“The importance of multiple lines of evidence has been stressed in determining whether mixed-severity fire regimes applied historically [122]. Our results illustrate broad evidence of mixed-severity fire regimes in ponderosa pine and mixed-conifer forests of western North America. Prior to settlement and fire exclusion, these forests historically exhibited much greater structural and successional diversity than implied by the low/moderate-severity model”

“To improve clarity in communication, we propose that ‘‘low/ moderate-severity’’ be applied to those regimes where, as the term implies, high-severity fire is absent. These circumstances appear to be quite rare in the ponderosa pine and mixed-conifer forests of western North America. Therefore, a fire regime with a high-severity component of any amount should not be classified as low/moderate-severity”

“Our findings suggest a need to recognize mixed-severity fire regimes (Table 2) as the predominant fire regime for most of the ponderosa pine and mixed-conifer forests of western North America”

Paula with yews along Bear Creek in the Big Mosquito timber sale.

High intensity wildfires produce unique ecological conditions compared to low intensity fires. High intensity fires are historically natural, and unique, and are integral to the biodiversity of flora and fauna in the region. Favoring lower severity fires across the region in management activities may create unnatural ecological situations that are deleterious to the wildlife, ecological processes, and biodiversity of the area. An example of the importance of post-fire areas occurring after high intensity fires include the findings of Donato et al. (2008):

“[S]evere fires are typically expected to be deleterious to forest flora and development; however, these results indicate that in systems characterized by highly variable natural disturbances (e.g. mixed-severity fire regime), native biota possess functional traits lending resilience to recurrent severe fire. Compound disturbance resulted in a distinct early seral assemblage (i.e. interval- dependent fire effects), thus contributing to the landscape heterogeneity inherent to mixed-severity fire regimes. Process-oriented ecosystem management incorporating variable natural disturbances, including ‘extreme’ events such as SI severe fires, would likely perpetuate a diversity of habitats and successional pathways on the landscape.”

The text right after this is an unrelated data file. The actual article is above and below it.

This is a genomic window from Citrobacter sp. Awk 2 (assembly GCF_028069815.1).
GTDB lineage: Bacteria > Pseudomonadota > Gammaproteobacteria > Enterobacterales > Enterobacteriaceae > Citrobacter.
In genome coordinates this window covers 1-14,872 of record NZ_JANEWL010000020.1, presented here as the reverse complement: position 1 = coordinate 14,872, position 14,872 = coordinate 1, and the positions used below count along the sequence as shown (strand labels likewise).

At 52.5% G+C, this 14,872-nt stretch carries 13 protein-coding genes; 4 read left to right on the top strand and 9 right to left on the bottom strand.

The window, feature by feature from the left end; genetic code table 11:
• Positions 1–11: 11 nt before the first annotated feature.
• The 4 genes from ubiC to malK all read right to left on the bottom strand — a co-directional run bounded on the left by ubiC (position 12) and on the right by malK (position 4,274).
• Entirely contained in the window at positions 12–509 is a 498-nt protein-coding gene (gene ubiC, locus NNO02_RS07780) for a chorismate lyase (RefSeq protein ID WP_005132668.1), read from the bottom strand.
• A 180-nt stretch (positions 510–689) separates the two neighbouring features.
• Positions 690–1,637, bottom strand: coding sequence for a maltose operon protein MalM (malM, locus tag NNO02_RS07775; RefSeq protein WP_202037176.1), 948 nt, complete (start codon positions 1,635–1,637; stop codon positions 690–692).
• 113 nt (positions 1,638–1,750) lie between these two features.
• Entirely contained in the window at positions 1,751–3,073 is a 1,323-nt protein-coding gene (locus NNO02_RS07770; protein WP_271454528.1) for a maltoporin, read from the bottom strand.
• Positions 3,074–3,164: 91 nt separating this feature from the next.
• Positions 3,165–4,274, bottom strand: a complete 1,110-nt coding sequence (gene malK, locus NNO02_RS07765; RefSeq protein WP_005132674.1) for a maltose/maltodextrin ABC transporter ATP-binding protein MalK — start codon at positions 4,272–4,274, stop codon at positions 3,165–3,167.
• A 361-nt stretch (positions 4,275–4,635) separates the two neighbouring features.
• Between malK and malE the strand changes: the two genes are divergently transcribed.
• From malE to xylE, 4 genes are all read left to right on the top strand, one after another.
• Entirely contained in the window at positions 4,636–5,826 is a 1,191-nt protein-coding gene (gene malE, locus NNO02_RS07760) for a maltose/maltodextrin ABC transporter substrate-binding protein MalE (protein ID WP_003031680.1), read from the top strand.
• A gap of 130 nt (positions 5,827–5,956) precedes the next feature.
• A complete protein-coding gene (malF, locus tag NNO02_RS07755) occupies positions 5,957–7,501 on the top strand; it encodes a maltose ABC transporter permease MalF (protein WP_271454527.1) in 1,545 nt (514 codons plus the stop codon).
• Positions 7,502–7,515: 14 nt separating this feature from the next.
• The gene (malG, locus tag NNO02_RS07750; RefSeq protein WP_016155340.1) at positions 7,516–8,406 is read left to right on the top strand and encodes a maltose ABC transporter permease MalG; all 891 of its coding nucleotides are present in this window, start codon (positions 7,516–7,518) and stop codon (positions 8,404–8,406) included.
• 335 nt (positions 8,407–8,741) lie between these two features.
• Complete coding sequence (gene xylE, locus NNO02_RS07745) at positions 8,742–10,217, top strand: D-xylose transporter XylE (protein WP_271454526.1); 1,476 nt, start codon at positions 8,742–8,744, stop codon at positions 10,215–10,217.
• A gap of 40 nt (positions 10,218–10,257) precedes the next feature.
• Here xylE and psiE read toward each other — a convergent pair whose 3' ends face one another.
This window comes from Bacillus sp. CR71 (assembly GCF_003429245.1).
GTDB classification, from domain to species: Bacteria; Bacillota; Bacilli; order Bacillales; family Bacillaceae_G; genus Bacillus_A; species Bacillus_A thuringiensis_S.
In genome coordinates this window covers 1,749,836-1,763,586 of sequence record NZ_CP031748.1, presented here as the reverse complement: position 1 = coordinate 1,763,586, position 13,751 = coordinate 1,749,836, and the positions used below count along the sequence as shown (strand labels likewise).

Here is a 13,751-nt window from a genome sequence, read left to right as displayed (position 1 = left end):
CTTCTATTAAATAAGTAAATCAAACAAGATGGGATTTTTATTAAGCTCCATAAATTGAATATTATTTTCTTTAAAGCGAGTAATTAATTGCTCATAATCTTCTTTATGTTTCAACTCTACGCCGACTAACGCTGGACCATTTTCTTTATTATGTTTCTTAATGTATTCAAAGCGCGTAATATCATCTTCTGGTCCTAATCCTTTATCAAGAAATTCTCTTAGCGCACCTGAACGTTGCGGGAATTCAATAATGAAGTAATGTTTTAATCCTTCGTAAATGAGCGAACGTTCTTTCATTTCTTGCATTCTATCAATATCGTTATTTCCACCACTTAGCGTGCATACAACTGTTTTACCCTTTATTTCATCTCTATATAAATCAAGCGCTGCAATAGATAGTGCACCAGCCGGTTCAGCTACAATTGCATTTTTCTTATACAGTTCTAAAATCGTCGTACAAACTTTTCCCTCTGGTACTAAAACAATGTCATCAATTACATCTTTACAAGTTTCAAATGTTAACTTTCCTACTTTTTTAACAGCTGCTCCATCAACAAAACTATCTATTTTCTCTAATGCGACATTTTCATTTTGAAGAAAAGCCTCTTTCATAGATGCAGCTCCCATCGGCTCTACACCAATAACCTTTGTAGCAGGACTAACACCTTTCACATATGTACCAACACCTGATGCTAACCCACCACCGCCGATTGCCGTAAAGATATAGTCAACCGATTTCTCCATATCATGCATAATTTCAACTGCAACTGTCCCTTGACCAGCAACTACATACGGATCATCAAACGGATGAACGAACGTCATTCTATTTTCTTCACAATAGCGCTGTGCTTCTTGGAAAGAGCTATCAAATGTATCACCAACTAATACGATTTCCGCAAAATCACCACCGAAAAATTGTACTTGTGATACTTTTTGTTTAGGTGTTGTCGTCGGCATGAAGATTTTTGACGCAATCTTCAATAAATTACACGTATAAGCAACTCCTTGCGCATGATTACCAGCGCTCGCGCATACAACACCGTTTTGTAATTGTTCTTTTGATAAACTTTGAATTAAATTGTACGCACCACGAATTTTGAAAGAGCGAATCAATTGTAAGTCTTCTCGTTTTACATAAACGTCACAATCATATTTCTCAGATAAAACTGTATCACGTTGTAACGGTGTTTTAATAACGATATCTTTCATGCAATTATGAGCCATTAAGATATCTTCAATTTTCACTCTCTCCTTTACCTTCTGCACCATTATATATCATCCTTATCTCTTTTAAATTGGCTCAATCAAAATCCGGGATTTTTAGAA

Lady slippers along Bear Creek in the Big Mosquito timber sale.

Historically, mixed-conifer forests were dominated by dense forests (Hessberg et al. 2007). Many of the mixed conifer forests in the west are closed canopy forests that are highly interwoven complex ecosystems that provide high quality habitat for numerous species such as goshawk, marten, Pileated, Lewis woodpecker, and others. Many forests were more dense than commonly recognized by agencies such as the Forest Service.

Williams and Baker have published several studies suggesting that forests in eastern Oregon were considerably more dense than estimates commonly asserted by agencies (Baker 2012; Williams and Baker 2012; and Baker and Williams 2015). There studies have received criticism by some, such as Fule et al. (2014). However, Williams and Baker (2014) provided in-depth responses to these criticisms and clear rationales and defense of their methods; their response was peer-reviewed and published. Their work should not be discounted; rather, it should be considered part of the ongoing conversation and part of the scientific controversy involved in these discussions. Williams and Baker (2014) note:

“Government wildland fire policies and restoration programmes in dry western US forests are based on the hypothesis that high- severity fire was rare in historical fire regimes, modern fire severity is unnaturally high and restoration efforts should focus primarily on thinning forests to eliminate high-severity fire. Using General Land Office (GLO) survey data over large dry-forest landscapes, we showed that the proportion of historical forest affected by high-severity fire was not insignificant, fire severity has not increased as a proportion of total fire area and large areas of dense forest were present historically….. In response, Fulé et al. …suggest that our inferences are unsupported and land management based on our research could be damaging to native ecosystems. Here, we show that the concerns of FE are unfounded. Their criticism comes from misquoting W&B, mistaking W&B’s methods, misusing evidence (e.g. from Aldo Leopold) and missing substantial available evidence. We also update corroboration for the extensive historical high-severity fire shown by W&B. We suggest that restoration programmes are misdirected in seeking to reduce all high-severity fire in dry forests, given findings from spatially extensive GLO data and other sources.”

Mature mixed-conifer forest along Bear Creek in the Big Mosquito timber sale.

The authors respond to each criticism point by point (I encourage people to read it), and then include the following concluding notes: